School threats costly
Published 10:02 am Monday, March 28, 2016
HAMILTON (AP) — As the number of school threats increases, the financial and emotional costs are also going up.
There were more than 800 shooting and bomb threats at K-12 schools during the first half of the 2014-2015 school year, Ken Trump, president of the Cleveland-based National School Safety and Security Services, told the Hamilton-Middletown Journal-News recently.
Ohio had 64 of those threats. School threats are up nearly 160 percent from last school year nationwide, Trump said, and schools have responded by heightening security measures that often take away from class time and hinder personnel and peace of mind.
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“Rumors and misinformation typically spreads like wildfire on social media, fueling anxiety in the school community. The anxiety can persist over days and even weeks,” said Trump.
The newspaper said most school officials agree that bolstering security and responding to more school threats have increased financial costs significantly in recent years.
Hamilton school officials say security costs amount to more than $500,000. The district has a $110 million yearly operating budget.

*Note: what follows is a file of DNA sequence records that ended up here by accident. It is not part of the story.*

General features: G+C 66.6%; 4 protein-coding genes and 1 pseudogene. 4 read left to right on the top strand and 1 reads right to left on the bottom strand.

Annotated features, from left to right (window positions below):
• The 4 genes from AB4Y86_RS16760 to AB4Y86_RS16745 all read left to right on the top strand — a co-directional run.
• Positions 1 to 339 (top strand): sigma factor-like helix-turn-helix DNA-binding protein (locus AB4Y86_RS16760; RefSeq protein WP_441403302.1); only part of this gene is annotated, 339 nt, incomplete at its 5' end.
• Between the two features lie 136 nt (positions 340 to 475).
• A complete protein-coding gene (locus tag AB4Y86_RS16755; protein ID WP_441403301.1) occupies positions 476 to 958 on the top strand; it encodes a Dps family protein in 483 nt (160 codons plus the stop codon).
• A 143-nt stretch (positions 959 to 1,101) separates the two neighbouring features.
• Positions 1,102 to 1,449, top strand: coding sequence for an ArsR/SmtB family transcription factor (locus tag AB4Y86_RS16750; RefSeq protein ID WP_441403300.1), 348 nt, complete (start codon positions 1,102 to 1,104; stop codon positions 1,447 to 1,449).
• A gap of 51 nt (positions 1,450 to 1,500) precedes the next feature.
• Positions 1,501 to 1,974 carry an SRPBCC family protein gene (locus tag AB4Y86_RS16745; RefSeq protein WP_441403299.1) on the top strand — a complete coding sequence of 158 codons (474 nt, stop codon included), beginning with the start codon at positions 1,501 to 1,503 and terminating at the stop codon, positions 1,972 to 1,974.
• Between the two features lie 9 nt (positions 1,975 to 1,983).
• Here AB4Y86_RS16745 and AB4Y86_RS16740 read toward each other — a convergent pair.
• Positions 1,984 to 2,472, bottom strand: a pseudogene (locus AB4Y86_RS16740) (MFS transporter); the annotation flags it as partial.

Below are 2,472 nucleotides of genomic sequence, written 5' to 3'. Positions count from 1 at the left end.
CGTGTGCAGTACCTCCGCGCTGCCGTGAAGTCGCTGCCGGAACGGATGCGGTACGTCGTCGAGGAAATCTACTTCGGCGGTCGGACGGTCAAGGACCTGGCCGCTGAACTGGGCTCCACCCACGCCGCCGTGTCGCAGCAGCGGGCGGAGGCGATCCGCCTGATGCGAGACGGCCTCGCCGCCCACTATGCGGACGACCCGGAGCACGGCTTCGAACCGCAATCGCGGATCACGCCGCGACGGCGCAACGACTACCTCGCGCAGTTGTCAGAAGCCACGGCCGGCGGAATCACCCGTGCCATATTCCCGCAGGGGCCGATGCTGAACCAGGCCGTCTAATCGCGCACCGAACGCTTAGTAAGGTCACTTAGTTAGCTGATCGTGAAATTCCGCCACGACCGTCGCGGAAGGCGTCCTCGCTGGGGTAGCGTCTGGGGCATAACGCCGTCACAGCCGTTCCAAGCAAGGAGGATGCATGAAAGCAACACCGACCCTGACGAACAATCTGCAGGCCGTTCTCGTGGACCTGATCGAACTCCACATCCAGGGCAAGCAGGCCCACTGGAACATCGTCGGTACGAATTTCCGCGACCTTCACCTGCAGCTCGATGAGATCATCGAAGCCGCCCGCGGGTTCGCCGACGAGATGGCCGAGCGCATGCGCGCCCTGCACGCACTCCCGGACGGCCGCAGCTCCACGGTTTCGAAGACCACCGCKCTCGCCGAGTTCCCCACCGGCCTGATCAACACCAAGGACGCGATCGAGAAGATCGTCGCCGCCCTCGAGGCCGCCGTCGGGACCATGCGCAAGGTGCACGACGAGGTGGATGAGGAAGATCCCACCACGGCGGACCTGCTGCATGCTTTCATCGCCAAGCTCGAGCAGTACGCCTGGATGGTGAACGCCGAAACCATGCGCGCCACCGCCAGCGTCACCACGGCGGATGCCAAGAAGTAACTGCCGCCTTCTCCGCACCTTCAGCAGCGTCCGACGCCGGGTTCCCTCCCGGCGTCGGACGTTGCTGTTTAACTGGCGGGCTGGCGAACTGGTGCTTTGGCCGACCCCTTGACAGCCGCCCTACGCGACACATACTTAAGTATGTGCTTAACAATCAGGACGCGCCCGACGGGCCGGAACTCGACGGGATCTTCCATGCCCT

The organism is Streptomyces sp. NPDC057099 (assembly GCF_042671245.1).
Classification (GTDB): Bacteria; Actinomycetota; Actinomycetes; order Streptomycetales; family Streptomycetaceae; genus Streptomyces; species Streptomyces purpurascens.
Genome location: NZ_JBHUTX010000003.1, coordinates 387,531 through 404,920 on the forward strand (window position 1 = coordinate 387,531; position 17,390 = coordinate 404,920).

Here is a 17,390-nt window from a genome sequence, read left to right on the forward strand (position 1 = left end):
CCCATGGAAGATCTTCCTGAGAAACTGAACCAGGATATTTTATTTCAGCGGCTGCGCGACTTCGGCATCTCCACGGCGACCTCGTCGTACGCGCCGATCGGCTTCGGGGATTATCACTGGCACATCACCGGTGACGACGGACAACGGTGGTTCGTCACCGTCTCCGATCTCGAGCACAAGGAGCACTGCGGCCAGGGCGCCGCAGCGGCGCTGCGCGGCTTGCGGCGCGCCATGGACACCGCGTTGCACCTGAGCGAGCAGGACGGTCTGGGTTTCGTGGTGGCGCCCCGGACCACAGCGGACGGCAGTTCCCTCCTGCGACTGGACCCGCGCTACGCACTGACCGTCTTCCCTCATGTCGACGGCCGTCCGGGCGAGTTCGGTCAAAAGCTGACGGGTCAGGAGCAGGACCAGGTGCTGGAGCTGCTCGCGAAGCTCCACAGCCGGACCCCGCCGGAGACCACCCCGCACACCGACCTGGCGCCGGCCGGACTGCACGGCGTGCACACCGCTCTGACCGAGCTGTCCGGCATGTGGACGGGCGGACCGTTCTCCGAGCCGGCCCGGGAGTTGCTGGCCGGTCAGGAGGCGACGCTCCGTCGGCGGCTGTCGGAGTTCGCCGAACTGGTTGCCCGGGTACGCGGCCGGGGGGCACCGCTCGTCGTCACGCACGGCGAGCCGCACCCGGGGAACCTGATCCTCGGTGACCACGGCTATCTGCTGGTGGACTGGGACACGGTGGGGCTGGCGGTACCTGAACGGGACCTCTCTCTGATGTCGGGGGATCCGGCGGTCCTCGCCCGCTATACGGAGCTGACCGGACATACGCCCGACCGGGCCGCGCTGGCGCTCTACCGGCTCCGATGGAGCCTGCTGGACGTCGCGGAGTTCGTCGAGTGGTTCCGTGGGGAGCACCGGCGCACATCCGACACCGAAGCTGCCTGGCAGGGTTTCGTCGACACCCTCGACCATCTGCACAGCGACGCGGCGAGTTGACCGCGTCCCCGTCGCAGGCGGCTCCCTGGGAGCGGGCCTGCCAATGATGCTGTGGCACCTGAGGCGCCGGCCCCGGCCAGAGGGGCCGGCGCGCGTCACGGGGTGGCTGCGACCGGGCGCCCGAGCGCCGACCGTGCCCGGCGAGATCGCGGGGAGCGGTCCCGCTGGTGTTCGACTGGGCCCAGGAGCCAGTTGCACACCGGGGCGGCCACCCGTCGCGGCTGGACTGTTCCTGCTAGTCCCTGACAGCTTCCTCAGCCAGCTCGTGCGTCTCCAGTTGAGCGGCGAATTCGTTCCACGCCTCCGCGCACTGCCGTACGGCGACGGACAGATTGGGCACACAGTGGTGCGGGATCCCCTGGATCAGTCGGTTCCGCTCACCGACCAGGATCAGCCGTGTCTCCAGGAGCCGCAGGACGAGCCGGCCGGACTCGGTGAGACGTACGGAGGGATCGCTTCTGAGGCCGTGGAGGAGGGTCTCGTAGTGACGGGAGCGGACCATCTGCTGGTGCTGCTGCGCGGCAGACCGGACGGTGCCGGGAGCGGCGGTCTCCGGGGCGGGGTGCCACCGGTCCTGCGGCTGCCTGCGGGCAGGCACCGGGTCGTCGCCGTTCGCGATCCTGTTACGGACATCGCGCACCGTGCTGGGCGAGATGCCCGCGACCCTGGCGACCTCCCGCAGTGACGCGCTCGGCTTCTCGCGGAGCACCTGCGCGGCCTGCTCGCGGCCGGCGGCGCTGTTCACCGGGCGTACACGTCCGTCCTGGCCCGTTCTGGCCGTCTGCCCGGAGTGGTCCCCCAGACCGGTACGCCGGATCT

The costs to each individual school system are difficult to track, as Ohio’s 613 public school districts each have different operating budgets. Security upgrades —— such as mechanical, structural and communication improvements — are each funded differently, too, and may use money from local taxes that are only available at one school system. School buildings also have a wide range of ages and layouts.
Lauren Boettcher, a spokeswoman for Lakota Schools in southwest Ohio, said it’s difficult to measure costs of school threats, but noted there’s disruption to learning in a “trickle-down effect.”
Administrators have to focus attention and energy on the situation. Students and staff become distracted from their classroom routines and lessons. Parents sometimes remove their child from class, resulting in less instructional time.